Research on the effect of fiscal policy on diet, obesity, and chronic disease has made a systematic review of 24 studies that have been done on the effect of food taxes. The research is done and written by Anne Marie Thow, University of Sydney, accompanied by Stephan Jan, The George Institute for International Health, Stephan Leeder, University of Sydney, and Boyd Swinburn, Deakin University.
This research states that researchers overestimate the effect of fat taxes and that the reality could be disappointing. It supports the article, “Why Fat taxes won’t make us thin” Therefore, the article is a reliable source. Additionally, an article which is used to examine the perspective “Fat Tax should not be the primary solution to the prevention and reduction of obesity” is, “What the world can learn from Denmark’s failed fat tax” written by Olga Khazan in The Washington Post.
This article mentions the abolishment of the fat tax in Denmark, a year after its introduction. She states that the abolishment is due to the companies’ increasing administrative costs, the purchasing of unhealthy products across the boarders and the risk of losing jobs. Olga Khazan describes Denmark’s fat tax introduction as a ‘failed policy’. The perspective in this article is clearly stated. The source from which they have gotten their information is reliable as it is the Danish tax ministry. Even so, there has been no scientific data used in this article to support the statement made. This weakens the source. Secondly, let us consider the perspective, “Fat tax should be the primary solution to the prevention and reduction of obesity.” A source which advocates this perspective is the article, “Taxing unhealthy fats can lead to healthier diets, new analysis shows”, by S Smed, J D Jensen, University of Copenhagen, together with P Scarborough, M Rayner, University of Oxford.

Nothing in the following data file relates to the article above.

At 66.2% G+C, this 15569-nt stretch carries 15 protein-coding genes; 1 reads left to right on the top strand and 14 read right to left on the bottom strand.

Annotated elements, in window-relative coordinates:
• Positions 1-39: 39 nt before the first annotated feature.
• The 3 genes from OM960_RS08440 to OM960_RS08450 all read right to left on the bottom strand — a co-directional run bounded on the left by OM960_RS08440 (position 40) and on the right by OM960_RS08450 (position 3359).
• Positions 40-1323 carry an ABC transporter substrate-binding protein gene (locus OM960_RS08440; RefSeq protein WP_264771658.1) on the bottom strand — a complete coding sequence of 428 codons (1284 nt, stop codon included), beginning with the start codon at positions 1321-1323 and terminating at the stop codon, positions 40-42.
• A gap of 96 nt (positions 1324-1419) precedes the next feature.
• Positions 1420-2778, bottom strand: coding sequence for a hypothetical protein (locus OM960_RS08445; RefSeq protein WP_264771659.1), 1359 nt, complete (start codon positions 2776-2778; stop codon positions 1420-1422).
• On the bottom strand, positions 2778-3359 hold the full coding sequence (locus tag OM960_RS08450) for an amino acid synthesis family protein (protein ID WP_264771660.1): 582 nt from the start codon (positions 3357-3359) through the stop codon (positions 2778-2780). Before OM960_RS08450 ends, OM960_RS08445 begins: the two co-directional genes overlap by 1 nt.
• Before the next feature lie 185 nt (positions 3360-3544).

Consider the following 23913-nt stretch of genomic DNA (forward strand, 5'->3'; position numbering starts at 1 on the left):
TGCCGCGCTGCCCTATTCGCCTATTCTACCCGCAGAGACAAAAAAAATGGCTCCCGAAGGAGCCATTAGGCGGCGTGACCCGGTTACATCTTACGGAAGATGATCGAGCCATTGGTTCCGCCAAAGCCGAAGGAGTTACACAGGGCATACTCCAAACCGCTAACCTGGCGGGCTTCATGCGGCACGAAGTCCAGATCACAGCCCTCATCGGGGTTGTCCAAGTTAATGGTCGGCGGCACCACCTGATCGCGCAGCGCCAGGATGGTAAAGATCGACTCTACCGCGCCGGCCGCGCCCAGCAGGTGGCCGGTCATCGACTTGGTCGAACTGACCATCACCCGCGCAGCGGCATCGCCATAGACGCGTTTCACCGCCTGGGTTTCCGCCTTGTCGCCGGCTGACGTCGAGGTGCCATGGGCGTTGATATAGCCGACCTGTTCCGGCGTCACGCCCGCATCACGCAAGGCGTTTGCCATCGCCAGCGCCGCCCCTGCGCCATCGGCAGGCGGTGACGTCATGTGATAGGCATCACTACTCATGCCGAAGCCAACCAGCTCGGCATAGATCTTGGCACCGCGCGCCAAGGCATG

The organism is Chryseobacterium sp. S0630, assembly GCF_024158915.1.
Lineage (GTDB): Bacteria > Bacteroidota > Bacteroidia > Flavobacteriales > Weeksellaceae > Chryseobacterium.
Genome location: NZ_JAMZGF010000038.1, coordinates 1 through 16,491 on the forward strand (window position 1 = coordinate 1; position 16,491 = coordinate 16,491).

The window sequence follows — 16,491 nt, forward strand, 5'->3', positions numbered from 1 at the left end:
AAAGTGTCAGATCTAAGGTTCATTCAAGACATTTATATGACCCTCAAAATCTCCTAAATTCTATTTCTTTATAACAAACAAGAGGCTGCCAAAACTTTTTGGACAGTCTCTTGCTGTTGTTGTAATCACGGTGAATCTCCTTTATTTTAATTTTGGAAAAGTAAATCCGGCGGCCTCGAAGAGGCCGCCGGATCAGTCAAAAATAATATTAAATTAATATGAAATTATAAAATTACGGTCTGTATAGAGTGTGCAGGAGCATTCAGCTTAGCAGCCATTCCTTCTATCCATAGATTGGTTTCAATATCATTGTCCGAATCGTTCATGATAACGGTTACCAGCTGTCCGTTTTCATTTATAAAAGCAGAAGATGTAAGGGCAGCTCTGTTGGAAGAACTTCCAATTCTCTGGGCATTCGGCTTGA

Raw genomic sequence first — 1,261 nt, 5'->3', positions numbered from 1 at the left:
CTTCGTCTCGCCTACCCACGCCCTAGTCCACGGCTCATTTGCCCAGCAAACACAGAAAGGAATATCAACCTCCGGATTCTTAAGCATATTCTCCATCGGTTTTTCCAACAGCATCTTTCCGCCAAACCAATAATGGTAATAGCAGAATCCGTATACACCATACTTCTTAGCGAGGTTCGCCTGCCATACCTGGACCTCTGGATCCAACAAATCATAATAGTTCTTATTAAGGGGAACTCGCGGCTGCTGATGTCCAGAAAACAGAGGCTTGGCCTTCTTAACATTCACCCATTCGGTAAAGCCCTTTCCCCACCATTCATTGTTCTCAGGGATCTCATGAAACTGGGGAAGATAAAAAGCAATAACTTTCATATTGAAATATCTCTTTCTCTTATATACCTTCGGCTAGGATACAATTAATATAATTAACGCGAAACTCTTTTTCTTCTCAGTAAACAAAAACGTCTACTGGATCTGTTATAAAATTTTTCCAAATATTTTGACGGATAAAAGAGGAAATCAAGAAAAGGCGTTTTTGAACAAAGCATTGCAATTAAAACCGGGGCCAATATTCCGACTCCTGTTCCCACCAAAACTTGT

The main arguments are that the taxing of saturated fats in Denmark led to a modest but positive effect. There has been a 4% reduction in the consumption of fat and an increase in the consumption of vegetables by 7.9%. The article quotes another study which provides evidence of the effectiveness of the taxing of unhealthy foods for the benefits of our health.
This is a valid source because of its scientific background, thus making it reliable. It not only shows the effect fat tax has on the consumption of foods but also the effect it has on cardiovascular diseases, which shows that the researchers have looked at the wider over-all impact. Furthermore, the source used a counter argument and responded to this with an argument in favour. This definitely strengthens the source. It is an interesting source to look at as it gives insight into how the fat tax has effected a country that has introduced the fat tax. Nevertheless, this could be used as a weaknesses. It only uses evidence based on one country. This means that the article is not very diverse and does not necessarily represent the situation in other countries. This makes the scientific data used weaker.
Another article used to consider the perspective, “Fat tax should be the primary solution to the prevention and reduction of obesity”, is “'Fat tax' on unhealthy food must raise prices by 20% to have effect, says study” written by Dennis Campbell, health correspondent for the Guardian. This source states that the introducing of food taxes will help decrease diet-related diseases such as cardiovascular diseases, type 2 diabetes and obesity.
This source does not only look at the impact the fat tax will have on consumption but claims that a 20% levy on such drinks in the US would cut obesity by 3.5% and that adding 17.5% to the cost of unhealthy food products in the UK could lead to 2,700 fewer deaths from heart disease. While this seems very reliable, there are flaws. There has been no evidence found that the 2,700 fewer deaths from heart diseases are deaths that are related to obesity and therefore related to the introduction of fat tax. Regardless of this flaw, the article has used it has used study examined by professors of the Department of Public Health at Oxford University which shows that the research that has been done is relevant and reliable.